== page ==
Recreational Vehicle Sales As Recession Indicator

Some casual observers have noted the predictive power of recreational vehicle (RV) sales. Over the past six months of reported data, five have shown lower sales than the corresponding months in 2017.

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Figure 1: Total monthly RV shipments vs. last year. Source: RVIA.

A longer-term perspective yields some insight into the predictive power of RV sales.

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Figure 2: Year on year growth rate of total recreational vehicle shipments (blue), and year-to-date for 2018 (light blue). NBER defined recession dates shaded gray. Source: RVIA, NBER, and author’s calculations.

2018 YTD (October) change is -1.1%.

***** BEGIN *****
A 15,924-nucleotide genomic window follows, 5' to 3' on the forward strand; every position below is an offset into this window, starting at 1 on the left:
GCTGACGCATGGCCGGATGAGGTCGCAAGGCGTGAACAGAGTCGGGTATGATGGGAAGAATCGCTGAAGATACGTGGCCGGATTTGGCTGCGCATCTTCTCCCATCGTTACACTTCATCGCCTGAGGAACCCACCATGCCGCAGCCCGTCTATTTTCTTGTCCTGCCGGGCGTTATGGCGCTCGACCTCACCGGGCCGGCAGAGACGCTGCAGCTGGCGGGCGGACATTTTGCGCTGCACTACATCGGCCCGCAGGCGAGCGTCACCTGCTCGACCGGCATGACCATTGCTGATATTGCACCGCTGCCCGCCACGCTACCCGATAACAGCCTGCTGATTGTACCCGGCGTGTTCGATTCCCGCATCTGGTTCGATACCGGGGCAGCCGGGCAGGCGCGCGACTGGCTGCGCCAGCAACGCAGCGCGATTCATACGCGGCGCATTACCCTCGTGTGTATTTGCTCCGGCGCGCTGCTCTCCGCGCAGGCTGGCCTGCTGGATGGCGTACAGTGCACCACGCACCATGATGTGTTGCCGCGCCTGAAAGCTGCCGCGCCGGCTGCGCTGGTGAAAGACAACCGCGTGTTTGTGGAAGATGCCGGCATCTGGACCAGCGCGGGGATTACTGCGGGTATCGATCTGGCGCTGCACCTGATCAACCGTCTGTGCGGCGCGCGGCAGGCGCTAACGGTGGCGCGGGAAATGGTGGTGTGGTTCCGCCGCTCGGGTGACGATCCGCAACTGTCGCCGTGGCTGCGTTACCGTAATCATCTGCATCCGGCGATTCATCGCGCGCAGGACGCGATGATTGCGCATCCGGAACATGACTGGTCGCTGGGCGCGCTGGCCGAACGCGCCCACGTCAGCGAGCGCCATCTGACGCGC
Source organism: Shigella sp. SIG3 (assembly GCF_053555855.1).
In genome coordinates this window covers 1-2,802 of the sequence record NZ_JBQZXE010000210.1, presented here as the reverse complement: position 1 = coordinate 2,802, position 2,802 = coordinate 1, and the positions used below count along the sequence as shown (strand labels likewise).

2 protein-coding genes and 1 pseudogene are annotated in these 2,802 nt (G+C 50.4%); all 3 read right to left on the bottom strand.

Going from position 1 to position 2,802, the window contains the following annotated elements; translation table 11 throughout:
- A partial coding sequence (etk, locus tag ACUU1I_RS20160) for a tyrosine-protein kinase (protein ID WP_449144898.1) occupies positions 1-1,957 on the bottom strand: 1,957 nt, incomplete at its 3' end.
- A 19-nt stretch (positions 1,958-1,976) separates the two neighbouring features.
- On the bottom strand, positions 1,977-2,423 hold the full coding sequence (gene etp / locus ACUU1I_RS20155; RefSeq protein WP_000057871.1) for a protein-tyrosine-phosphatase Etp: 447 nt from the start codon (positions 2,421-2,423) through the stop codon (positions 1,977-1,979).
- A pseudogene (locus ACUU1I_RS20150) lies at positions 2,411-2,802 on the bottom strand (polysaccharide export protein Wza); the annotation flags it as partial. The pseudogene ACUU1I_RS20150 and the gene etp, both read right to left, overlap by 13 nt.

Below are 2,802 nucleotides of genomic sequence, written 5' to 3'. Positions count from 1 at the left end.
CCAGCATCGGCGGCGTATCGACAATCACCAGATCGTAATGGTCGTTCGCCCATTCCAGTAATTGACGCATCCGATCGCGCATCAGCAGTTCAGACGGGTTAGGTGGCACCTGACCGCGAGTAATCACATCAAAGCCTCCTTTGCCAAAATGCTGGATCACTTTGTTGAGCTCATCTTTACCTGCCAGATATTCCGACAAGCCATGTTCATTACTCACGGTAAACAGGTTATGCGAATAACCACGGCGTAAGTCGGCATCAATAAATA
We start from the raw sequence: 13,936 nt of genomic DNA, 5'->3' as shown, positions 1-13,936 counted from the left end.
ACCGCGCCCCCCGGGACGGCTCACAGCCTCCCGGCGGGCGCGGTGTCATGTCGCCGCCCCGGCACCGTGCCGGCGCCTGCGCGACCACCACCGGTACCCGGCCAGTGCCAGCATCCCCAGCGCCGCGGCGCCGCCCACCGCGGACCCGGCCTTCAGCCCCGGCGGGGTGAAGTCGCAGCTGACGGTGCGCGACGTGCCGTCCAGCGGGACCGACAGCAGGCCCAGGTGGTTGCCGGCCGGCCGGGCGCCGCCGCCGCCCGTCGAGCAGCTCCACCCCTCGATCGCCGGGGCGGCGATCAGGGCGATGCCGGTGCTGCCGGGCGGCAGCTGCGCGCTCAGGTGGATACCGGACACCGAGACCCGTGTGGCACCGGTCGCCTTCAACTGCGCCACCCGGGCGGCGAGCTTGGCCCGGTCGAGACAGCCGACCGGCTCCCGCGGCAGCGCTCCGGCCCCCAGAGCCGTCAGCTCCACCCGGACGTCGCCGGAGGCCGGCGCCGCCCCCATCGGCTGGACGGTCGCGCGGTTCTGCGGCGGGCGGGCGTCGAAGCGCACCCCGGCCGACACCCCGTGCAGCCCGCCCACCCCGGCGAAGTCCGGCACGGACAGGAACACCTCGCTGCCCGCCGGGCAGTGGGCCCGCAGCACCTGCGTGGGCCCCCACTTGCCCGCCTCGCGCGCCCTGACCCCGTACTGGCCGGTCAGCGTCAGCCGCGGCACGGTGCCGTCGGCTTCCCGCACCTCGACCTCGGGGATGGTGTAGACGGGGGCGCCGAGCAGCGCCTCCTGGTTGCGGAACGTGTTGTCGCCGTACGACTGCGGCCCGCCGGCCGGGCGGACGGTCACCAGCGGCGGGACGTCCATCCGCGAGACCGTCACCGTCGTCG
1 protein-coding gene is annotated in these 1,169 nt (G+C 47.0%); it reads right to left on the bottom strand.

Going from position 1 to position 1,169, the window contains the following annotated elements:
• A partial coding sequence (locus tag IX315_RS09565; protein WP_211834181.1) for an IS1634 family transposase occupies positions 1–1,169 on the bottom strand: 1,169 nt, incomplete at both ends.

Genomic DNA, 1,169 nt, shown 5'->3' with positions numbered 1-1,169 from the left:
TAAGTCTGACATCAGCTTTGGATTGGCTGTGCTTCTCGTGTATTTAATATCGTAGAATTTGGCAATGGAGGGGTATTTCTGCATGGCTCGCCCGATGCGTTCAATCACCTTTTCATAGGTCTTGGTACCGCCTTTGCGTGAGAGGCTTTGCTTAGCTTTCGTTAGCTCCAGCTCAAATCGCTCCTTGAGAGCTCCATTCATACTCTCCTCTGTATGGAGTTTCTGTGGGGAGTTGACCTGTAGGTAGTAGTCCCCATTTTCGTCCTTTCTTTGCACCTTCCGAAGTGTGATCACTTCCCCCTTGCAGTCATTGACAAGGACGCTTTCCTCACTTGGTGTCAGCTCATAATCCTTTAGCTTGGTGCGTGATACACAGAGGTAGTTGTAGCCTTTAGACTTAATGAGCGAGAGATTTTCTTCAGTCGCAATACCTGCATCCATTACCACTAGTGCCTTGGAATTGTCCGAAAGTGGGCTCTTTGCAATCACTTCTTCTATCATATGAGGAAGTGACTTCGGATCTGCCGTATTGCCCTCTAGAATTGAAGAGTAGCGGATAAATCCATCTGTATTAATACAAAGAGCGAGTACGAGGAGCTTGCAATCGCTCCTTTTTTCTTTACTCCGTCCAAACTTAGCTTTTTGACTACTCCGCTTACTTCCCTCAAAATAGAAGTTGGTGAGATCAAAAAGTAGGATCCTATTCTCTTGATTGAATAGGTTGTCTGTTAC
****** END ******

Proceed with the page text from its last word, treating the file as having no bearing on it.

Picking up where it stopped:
In general, negative observations are followed in the subsequent year by a recession, with the following false positives: 1986, 1996. Further, in 2007, the indicator signaled a recession in 2008, when the NBER dated the recession as beginning in December of 2007.

Dating the recession start in January 2008, and running the probit regression yields the following estimates, and fitted probabilities.

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Using this equation and forecasting out to 2019 assuming the decline in 2018 is the observed YTD decline relative to 2017, I obtain the following predicted recession probabilities.

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Figure 3: Predicted probabilities using probit regression, 2018 value of the independent variable is YTD relative to 2017 YTD (October). 20% threshold captures all recession dates, with one false positive in 1986. Source: Author’s calculations.

The predicted 11% probability of recession for 2019 is based on the -1.1% RV shipment growth recorded YTD (October 2018) relative to YTD (2017). Should the 2018 YOY change be more negative, the corresponding estimated probability of recession will be higher.

Disclosure: None.

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